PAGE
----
Identical twins are formed from a single fertilised egg, which went on to split into separate embryos. This means their DNA is exactly the same and they are known as monozygotic. However, a new study is forcing scientists to refine their thinking on the genetics of twins.

Scientists in Iceland sequenced DNA from 387 pairs of identical twins. They found ‘early mutations’ that “separate identical twins”, according to geneticist Kári Stefánsson from the University of Iceland.

A mutation occurs when a cell divides and an error is made while the DNA is being duplicated. This alteration in a sequence of DNA can affect physical features. This could, for example, make one twin taller than the other. It can also affect susceptibility to certain diseases, possibly putting one sibling at greater risk of some cancers. The researchers found that, on average, identical twins have 5.2 mutations, but Dr Stefánsson said some pairs have up to 100.

In fact, his team found a mutation present in all cells of the body of one twin, but none in the other twin at all. The study is reported in the journal Nature Genetics [1].

In the past, it was believed that physical differences between twins may have been the result of environmental factors, including nutrition and lifestyle. This new research will force scientists to rethink the influences of genetics and environment.

Zygosity twin testing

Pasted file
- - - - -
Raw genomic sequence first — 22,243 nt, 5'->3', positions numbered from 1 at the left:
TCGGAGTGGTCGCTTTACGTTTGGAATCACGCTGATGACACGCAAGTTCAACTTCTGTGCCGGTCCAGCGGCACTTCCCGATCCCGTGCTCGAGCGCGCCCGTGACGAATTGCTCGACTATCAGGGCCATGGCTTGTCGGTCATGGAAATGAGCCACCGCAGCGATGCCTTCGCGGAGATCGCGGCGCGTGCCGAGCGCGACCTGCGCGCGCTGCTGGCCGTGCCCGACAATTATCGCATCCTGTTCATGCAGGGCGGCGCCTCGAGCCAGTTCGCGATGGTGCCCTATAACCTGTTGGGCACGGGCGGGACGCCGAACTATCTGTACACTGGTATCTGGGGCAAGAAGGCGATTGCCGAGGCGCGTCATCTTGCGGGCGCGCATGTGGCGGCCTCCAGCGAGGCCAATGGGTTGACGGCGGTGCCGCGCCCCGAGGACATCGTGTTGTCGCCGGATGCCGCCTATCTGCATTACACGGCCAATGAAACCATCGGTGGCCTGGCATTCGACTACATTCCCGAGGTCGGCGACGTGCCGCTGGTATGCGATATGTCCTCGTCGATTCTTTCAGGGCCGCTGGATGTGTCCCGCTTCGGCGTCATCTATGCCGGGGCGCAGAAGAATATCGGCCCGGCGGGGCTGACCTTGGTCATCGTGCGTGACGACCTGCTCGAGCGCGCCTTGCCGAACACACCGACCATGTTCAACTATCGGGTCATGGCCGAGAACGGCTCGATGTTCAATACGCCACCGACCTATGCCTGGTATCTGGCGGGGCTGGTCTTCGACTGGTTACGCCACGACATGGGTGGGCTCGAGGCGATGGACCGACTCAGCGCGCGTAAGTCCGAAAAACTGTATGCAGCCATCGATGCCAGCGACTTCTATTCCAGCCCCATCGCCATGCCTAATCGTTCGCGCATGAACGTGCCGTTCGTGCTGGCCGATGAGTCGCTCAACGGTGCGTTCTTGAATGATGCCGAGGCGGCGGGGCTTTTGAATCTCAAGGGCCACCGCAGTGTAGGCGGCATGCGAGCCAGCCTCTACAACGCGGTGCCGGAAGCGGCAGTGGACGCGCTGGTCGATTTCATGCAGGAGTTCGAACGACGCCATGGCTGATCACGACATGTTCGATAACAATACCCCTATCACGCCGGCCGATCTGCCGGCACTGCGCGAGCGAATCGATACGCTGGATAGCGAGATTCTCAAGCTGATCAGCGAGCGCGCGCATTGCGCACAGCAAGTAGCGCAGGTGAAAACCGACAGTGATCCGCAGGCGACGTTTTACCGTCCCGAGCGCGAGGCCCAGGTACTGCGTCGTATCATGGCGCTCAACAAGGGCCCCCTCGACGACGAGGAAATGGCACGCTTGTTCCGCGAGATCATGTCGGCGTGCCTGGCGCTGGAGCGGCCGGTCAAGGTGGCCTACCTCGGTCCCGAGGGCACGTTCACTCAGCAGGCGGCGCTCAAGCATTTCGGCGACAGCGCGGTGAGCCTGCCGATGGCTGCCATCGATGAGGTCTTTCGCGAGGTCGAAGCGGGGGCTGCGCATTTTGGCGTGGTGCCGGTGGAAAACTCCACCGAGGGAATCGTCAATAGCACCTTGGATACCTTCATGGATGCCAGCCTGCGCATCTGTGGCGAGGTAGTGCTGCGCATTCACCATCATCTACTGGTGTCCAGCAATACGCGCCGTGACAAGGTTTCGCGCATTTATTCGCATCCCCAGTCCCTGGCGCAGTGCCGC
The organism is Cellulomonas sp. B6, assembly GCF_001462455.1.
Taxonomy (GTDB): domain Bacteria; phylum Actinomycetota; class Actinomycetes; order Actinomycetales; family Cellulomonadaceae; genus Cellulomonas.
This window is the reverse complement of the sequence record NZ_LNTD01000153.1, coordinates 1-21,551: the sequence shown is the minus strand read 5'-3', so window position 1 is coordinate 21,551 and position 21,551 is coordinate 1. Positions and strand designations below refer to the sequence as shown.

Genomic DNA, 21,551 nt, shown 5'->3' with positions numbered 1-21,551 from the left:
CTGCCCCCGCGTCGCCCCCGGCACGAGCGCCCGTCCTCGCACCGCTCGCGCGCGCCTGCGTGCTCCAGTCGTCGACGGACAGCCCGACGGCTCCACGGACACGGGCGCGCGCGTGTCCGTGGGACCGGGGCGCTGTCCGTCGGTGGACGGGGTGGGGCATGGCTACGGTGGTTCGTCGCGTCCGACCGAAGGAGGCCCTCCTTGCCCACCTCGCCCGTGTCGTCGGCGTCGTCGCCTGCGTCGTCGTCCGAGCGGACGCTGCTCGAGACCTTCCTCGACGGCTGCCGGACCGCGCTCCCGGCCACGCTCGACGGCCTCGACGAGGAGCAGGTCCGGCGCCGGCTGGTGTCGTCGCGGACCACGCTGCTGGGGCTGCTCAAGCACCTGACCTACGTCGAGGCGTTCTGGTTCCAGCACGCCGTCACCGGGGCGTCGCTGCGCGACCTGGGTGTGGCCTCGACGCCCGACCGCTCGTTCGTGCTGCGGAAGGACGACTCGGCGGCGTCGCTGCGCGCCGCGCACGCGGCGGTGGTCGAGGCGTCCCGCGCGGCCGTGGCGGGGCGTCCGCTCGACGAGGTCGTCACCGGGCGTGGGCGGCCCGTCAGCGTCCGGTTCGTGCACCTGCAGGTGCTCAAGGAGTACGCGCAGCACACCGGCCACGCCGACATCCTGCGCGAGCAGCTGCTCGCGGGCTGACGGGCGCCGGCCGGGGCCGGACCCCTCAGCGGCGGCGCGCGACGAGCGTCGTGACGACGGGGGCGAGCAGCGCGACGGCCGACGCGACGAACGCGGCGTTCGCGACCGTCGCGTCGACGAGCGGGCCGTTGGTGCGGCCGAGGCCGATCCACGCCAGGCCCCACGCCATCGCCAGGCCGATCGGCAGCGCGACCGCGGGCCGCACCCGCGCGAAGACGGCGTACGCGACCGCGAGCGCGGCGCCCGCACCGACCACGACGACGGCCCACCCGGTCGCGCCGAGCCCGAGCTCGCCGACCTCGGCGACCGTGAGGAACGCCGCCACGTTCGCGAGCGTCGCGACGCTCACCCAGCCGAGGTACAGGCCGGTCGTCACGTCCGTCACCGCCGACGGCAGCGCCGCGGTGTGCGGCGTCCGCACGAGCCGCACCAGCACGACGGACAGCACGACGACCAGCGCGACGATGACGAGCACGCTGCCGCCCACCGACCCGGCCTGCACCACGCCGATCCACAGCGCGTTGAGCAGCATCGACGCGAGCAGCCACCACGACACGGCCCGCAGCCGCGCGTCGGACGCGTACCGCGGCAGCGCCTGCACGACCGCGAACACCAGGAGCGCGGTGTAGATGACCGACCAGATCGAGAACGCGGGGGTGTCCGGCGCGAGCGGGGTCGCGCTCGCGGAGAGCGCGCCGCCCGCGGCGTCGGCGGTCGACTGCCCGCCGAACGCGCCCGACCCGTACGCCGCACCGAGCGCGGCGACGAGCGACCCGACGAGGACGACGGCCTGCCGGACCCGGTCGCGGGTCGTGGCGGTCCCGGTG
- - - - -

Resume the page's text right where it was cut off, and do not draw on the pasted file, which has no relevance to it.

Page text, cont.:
It’s not always clear in utero whether twins are identical as they don’t always share the same placenta and sac: it all depends on when the eggs splits. 

By around 2-years-old, it may become clearer from their physical features. For example, hair and eye colour, ear shape, teeth formation, hand and feet appearance can indicate whether the children are monozygotic or dizygotic. Some identical twins, however, don’t look exactly the same: there can be minor differences between siblings that lead their parents to believe they are non-identical.

If changes in physical features aren’t apparent, zygosity twin testing can help determine whether twins are identical or not.

Zygosity twin testing involves analysing tiny amounts of DNA from inside each sibling’s mouth. Specific markers present in repeat sections of DNA are examined. These 35 Short Tandem Repeat (STR) loci include the Amelogenin (gender) locus. The DNA seen at each of these STR loci is compared between the tested individuals; identical twins will share the same DNA profile whereas non-identical siblings will have different DNA profiles. Mutations as reported in the Icelandic study will not affect these results.

The Twin DNA test costs just £99 for next day results and includes a keepsake certificate.

An increasing and novel use of a DNA zygosity profile is as a unique gift idea for multiple birth parents and/or their children.

For more information on Zygosity twin testing, please contact AlphaBiolabs on 0333 600 1300, email or visit the website

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[1] Differences between germline genomes of monozygotic twins.″>